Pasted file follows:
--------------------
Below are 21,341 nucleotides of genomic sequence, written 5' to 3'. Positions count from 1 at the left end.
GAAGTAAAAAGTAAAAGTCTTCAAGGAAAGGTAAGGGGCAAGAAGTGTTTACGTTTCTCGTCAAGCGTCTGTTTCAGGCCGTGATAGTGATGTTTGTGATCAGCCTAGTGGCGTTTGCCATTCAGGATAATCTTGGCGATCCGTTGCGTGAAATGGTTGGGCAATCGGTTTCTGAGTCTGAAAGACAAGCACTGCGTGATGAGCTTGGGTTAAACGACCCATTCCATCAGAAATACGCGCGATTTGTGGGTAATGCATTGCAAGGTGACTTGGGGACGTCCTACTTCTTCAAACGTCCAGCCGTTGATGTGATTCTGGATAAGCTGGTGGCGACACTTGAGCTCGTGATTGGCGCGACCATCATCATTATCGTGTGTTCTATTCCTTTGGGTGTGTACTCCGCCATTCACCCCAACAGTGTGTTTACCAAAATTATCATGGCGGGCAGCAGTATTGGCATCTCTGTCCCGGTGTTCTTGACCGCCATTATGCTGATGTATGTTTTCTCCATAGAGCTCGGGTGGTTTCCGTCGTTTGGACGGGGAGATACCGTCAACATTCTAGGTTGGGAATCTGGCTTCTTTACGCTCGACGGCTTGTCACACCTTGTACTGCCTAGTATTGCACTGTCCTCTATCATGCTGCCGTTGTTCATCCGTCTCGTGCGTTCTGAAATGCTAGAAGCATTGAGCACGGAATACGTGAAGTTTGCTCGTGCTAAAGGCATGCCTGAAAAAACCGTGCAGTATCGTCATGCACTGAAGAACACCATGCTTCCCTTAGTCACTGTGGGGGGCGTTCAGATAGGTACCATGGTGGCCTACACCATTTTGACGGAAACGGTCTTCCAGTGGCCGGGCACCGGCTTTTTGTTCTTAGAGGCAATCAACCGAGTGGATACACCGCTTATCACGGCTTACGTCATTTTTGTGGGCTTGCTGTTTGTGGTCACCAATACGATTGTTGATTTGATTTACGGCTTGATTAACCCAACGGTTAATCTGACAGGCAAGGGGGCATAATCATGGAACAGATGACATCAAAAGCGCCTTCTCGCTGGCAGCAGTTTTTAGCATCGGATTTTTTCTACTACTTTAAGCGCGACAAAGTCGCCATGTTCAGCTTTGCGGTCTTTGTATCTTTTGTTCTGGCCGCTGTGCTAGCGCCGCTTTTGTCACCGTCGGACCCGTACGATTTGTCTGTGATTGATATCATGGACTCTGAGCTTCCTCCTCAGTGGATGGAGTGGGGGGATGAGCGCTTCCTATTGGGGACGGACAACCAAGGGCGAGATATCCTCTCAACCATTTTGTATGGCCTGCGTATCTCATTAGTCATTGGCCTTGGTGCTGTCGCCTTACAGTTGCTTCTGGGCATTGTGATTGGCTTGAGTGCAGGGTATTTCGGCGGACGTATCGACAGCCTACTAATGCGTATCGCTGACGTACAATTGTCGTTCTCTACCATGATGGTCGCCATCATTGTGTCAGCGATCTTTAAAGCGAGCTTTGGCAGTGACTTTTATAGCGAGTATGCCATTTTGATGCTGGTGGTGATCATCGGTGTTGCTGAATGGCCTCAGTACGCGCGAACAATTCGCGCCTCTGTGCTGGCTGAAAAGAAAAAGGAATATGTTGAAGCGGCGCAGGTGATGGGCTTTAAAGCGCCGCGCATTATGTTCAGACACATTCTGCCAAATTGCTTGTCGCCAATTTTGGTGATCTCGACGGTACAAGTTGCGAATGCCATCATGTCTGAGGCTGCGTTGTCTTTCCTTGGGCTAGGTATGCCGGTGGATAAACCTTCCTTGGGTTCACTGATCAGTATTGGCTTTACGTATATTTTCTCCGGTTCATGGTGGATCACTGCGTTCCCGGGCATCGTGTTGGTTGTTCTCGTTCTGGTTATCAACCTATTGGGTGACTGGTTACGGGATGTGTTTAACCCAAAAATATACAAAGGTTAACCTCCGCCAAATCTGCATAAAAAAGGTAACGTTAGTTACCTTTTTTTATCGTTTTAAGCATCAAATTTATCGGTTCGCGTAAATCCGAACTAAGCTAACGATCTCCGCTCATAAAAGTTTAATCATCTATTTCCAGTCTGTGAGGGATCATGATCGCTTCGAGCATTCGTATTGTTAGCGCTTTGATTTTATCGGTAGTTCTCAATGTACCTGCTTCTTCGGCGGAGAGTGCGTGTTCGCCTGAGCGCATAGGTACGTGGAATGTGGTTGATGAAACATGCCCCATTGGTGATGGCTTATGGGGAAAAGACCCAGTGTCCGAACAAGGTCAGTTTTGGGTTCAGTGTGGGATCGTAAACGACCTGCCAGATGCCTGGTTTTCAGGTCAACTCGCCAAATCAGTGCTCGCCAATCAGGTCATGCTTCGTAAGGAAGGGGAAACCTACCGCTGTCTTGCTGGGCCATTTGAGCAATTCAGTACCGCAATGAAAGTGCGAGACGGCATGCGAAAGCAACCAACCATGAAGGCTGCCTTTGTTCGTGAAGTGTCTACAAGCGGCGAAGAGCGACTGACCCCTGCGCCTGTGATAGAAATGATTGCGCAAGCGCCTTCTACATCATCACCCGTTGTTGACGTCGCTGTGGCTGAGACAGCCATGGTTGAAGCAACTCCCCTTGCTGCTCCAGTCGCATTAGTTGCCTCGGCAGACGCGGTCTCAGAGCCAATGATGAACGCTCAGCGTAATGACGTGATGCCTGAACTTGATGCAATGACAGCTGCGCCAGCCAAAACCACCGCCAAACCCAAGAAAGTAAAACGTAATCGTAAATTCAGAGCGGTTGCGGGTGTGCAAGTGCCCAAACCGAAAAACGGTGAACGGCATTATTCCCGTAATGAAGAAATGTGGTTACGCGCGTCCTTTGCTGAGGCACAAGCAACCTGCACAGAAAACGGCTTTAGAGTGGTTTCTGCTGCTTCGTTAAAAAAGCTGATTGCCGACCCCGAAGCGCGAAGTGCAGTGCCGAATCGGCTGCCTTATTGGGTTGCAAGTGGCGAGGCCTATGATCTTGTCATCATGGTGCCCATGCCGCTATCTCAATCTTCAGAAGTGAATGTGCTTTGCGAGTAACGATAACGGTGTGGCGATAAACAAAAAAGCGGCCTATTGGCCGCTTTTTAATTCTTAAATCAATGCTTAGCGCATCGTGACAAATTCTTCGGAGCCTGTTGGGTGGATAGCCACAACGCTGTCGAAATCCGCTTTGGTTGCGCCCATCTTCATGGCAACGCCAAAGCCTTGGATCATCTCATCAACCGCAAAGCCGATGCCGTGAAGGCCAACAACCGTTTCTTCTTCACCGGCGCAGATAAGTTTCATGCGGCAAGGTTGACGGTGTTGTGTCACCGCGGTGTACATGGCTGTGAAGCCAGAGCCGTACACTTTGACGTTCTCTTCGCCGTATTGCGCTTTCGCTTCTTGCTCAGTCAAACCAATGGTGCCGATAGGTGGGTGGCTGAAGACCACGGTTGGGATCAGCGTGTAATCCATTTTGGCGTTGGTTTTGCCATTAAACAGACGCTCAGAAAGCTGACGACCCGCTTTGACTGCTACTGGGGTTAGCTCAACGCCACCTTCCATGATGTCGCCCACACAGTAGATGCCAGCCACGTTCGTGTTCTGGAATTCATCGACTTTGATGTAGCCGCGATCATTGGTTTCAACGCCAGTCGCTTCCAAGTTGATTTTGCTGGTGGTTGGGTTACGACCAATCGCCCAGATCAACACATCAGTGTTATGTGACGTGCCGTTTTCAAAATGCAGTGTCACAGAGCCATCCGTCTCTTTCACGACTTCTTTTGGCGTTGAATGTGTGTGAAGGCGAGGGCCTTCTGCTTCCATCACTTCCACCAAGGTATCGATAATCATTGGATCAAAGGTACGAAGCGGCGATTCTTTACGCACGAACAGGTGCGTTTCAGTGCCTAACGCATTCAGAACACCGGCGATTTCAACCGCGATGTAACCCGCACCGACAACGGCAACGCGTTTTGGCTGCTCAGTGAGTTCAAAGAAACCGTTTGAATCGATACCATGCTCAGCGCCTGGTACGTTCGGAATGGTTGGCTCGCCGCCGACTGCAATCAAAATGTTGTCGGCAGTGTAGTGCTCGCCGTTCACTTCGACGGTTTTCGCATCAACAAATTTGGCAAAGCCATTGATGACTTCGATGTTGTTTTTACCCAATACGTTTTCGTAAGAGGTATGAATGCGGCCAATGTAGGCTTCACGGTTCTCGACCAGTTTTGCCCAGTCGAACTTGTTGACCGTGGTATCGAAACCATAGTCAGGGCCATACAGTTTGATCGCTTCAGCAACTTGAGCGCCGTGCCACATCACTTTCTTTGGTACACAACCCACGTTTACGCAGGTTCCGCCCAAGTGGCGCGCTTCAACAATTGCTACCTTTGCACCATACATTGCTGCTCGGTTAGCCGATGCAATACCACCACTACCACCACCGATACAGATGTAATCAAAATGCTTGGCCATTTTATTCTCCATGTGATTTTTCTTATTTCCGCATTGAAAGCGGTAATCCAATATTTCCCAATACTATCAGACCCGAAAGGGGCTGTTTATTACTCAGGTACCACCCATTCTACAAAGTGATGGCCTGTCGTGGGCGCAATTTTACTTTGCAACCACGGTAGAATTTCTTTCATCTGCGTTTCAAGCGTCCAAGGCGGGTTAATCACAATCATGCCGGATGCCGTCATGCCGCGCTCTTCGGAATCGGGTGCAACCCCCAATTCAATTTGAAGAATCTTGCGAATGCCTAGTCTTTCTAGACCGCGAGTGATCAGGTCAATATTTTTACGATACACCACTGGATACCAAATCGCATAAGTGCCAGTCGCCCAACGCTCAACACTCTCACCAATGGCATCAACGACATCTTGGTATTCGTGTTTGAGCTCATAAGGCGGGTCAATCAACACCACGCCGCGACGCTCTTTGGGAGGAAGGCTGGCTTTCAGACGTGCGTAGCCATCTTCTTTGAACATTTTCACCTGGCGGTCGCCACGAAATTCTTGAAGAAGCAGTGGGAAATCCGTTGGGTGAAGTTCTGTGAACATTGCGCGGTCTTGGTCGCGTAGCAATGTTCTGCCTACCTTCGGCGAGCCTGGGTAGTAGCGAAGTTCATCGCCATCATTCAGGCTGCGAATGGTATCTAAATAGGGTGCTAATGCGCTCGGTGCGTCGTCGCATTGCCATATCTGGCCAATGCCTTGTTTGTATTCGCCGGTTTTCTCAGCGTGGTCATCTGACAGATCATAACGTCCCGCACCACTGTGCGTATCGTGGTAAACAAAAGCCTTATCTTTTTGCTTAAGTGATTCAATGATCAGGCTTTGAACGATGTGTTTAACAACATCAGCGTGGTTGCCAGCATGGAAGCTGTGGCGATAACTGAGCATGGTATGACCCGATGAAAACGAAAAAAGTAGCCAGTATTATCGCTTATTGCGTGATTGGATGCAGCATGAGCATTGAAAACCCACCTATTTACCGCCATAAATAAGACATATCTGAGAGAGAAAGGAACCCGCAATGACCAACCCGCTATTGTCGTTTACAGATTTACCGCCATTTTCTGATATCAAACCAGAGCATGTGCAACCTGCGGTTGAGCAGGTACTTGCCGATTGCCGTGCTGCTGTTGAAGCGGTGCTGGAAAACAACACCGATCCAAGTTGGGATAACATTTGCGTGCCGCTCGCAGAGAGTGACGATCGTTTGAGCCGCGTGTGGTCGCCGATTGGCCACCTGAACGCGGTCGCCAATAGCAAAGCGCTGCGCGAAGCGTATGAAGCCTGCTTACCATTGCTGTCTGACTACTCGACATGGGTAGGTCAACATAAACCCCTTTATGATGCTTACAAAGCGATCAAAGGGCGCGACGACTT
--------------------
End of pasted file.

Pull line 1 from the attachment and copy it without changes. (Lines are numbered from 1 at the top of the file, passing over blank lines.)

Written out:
Below are 21,341 nucleotides of genomic sequence, written 5' to 3'. Positions count from 1 at the left end.